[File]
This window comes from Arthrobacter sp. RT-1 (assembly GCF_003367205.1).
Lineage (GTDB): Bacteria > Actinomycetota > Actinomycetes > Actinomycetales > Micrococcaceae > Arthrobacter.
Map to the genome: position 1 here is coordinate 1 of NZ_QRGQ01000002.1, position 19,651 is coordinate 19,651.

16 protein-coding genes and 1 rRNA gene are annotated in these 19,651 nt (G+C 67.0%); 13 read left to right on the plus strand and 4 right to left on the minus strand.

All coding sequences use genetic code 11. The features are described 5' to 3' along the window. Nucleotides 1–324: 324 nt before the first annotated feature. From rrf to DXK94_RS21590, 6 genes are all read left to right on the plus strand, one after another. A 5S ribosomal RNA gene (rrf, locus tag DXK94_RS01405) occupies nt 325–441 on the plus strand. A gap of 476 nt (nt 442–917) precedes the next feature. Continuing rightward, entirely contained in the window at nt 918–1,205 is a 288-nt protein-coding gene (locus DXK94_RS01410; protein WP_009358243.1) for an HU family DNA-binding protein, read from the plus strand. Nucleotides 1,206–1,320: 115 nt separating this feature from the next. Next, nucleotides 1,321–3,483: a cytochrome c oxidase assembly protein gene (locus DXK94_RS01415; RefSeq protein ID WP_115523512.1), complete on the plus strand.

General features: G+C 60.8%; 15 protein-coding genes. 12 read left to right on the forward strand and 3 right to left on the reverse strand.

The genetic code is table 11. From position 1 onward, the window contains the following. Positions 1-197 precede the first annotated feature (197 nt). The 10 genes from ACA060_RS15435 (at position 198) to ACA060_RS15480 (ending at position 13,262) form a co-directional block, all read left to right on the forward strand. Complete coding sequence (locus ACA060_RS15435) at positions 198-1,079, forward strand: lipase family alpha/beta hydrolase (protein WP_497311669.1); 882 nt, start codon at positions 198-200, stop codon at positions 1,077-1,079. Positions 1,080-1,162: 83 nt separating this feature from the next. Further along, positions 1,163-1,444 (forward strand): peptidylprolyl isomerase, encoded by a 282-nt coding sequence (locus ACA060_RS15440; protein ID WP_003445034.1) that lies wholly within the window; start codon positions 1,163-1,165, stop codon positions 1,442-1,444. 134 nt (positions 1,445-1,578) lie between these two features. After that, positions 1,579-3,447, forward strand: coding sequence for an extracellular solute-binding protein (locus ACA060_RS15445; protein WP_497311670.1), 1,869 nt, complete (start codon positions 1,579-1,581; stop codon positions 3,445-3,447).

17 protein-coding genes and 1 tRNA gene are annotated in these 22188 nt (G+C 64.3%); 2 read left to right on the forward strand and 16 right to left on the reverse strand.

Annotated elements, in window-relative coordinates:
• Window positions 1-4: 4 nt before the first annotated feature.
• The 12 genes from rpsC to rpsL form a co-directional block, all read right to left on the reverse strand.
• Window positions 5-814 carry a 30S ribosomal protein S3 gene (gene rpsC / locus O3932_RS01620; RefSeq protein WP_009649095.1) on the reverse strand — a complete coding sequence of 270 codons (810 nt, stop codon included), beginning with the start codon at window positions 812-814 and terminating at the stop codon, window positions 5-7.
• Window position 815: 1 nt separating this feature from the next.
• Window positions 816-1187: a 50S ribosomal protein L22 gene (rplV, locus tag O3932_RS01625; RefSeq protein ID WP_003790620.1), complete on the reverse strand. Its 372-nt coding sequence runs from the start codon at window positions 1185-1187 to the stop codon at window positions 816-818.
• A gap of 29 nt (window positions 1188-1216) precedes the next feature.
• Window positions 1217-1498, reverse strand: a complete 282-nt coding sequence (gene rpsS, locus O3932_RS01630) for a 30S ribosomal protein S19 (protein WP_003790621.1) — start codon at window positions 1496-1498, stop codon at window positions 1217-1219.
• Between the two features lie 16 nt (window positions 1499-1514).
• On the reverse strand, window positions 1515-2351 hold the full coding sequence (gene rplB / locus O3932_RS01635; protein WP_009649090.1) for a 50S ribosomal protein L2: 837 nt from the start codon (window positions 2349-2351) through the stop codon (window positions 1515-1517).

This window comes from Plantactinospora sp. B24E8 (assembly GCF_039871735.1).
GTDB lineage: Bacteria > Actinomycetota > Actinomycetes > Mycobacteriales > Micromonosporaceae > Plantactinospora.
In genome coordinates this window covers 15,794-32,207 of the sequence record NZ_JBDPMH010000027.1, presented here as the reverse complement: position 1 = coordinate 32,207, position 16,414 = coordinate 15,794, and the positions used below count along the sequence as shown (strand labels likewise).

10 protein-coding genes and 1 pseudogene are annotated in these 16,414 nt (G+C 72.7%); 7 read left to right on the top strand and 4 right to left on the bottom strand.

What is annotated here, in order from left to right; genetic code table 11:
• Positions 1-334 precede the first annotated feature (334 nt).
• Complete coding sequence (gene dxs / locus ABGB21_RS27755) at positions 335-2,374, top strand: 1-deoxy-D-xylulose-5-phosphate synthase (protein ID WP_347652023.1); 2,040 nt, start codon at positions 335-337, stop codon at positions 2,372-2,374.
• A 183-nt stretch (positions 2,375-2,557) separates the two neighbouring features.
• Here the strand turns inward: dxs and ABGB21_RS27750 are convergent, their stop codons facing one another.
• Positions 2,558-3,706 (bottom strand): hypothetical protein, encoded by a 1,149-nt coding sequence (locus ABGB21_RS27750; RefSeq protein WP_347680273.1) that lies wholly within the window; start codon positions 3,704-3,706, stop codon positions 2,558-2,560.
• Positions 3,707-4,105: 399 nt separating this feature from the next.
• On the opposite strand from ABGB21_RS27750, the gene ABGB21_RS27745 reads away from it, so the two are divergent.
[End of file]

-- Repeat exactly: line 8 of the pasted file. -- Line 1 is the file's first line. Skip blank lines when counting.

17 protein-coding genes and 1 tRNA gene are annotated in these 22188 nt (G+C 64.3%); 2 read left to right on the forward strand and 16 right to left on the reverse strand.